How do you know an animal is depressed? The elephant Susi (pictured), has lived in the Barcelona Zoo for years. Lately? She's "apathetic, her trunk hangs on the ground and she's eating her own excrement."
The question is: Why? According to Time magazine, organizations Libera and the Foundation for the Adoption, Sponsorship and Defense of Animals (FAADA) believe Susi needs to be out of the zoo, and in a safari-type situation where she would have more space and would be able to join a herd. José Saramago, the Nobel Prize–winning Portuguese novelist, wrote that Susi needs a "dignified" life, because she is "dying of sorrow."
But the director of the Barcelona Zoo, Miquel Trepat, says: "If you're a patient, the person whose diagnosis you're going to trust is the doctor treating you. And in this case, our veterinarians and technicians - the people who deal with Susi every day — say that she's in a perfect state of health." But he adds: "Susi's behavior hasn't changed since Alicia died."
Alica, an elephant a few years older than Susi, died in February 2008. Alicia and Susi shared space at the zoo for years. Was Alicia's death a blow that Susi is still dealing with? Does Susi just need more time to grieve? Is she pondering her own mortality?
Or, as Time's Lisa Abend asks: "Is Susi a pawn in a larger war?" Barcelona is currently renovating its 117-year-old zoo. Trepat says: "We're transforming ourselves from the traditional, cage-based zoo to a modern conservation center that teaches respect for biodiversity." But that still means animals living in captivity. Does Susi represent the dangers of unnatural habitats? Or would she be mourning her friend, even in the wild?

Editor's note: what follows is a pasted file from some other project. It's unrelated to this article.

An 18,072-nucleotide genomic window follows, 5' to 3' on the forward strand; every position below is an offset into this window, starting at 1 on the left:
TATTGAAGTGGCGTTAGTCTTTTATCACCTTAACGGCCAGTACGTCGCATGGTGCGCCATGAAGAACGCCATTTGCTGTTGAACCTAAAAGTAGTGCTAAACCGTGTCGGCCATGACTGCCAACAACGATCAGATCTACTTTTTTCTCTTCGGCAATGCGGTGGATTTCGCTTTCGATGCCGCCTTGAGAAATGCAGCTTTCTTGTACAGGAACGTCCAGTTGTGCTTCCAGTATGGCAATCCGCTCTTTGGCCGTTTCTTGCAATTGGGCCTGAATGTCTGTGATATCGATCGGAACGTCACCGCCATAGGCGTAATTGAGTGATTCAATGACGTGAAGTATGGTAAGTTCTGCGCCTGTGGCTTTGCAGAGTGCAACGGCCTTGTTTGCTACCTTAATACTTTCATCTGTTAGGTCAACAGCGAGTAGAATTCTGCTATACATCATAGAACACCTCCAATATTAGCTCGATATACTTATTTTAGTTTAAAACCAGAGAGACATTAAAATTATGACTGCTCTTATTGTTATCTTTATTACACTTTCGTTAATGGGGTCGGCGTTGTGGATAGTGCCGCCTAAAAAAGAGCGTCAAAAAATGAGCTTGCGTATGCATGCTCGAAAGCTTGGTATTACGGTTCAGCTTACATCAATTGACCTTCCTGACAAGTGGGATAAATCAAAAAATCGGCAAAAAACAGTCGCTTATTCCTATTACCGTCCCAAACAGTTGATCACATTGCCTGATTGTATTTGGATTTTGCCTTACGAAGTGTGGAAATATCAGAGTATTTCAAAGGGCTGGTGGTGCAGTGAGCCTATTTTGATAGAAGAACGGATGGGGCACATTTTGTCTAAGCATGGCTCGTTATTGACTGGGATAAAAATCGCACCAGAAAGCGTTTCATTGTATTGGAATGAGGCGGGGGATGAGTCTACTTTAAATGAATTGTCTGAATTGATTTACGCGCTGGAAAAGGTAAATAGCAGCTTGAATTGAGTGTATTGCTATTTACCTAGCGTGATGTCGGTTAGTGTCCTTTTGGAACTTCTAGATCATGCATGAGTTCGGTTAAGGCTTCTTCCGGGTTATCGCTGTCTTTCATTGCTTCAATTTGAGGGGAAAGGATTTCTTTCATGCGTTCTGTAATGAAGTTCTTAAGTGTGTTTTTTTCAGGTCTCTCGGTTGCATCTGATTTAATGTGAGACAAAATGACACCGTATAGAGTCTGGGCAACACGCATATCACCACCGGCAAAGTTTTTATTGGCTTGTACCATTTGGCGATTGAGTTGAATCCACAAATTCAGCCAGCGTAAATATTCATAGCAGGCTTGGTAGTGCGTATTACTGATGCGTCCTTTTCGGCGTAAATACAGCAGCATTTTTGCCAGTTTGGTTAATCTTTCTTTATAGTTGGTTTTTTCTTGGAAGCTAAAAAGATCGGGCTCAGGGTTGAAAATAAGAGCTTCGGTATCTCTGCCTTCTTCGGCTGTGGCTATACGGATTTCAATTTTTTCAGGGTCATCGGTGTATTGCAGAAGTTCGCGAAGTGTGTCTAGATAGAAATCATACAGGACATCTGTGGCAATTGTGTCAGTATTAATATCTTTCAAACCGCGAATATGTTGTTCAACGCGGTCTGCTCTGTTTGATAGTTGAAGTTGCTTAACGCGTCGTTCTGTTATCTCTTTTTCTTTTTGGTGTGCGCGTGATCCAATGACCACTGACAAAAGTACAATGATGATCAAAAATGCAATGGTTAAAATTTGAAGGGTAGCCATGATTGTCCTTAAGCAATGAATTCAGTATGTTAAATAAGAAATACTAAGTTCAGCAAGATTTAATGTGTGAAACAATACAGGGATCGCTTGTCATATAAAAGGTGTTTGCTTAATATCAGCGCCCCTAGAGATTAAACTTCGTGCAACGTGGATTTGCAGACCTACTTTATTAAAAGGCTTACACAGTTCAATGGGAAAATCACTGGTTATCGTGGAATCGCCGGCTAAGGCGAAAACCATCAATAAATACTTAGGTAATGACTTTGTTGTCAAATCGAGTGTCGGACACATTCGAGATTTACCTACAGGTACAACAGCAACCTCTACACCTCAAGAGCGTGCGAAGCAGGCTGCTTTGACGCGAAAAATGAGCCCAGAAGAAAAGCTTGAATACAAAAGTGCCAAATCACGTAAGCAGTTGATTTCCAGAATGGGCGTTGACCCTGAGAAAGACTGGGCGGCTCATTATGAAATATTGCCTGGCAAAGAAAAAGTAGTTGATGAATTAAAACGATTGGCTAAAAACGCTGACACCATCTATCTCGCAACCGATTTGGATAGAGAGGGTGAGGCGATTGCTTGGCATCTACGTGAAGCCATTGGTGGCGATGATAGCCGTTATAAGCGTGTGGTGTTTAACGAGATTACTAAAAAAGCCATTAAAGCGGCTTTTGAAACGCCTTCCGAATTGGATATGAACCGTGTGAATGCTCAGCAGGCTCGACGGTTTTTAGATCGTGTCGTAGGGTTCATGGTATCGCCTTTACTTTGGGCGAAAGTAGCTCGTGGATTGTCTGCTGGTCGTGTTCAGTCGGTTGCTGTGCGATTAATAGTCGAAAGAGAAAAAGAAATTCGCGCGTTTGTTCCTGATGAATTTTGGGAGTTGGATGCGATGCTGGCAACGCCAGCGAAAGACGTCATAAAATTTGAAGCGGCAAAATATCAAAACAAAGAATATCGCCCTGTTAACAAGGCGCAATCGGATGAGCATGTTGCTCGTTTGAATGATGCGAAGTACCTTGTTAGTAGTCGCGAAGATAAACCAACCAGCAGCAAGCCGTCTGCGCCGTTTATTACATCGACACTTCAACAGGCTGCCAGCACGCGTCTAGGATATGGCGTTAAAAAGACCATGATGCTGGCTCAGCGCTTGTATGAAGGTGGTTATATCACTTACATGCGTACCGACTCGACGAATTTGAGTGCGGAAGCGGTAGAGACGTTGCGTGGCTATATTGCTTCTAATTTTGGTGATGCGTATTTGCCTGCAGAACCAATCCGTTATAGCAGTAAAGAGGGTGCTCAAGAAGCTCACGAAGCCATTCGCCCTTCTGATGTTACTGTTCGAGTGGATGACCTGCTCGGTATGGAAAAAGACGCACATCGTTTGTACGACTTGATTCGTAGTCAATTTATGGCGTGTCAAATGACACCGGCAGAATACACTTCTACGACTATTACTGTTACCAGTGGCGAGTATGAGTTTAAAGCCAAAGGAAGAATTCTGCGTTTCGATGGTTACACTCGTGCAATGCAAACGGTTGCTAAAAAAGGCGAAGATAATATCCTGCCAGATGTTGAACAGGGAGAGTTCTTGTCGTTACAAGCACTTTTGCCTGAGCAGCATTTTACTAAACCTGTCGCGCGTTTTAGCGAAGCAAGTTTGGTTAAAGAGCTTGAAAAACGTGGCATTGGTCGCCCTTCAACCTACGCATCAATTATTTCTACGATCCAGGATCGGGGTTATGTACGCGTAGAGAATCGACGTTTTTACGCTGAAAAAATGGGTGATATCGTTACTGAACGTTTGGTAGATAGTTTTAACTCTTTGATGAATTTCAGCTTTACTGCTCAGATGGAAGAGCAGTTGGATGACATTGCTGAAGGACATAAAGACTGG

While Barcelona deals with the two sides of Susi's story, there are two differing views on the treatment of elephants here in the U.S. — regarding the Ringling Bros. and Barnum & Bailey Circus. The company has been accused of abusing elephants, and a ruling in that lawsuit is expected soon. Kenneth Feld, producer of the circus, claims that all of the animals are "in really great health." But Tom Rider, who worked as an elephant barn man for Ringling Bros. from 1997 to 1999, says: "I call it daily, systematic abuse." He adds: "It wasn't just one or two people. It was every handler at Ringling that held a bull hook."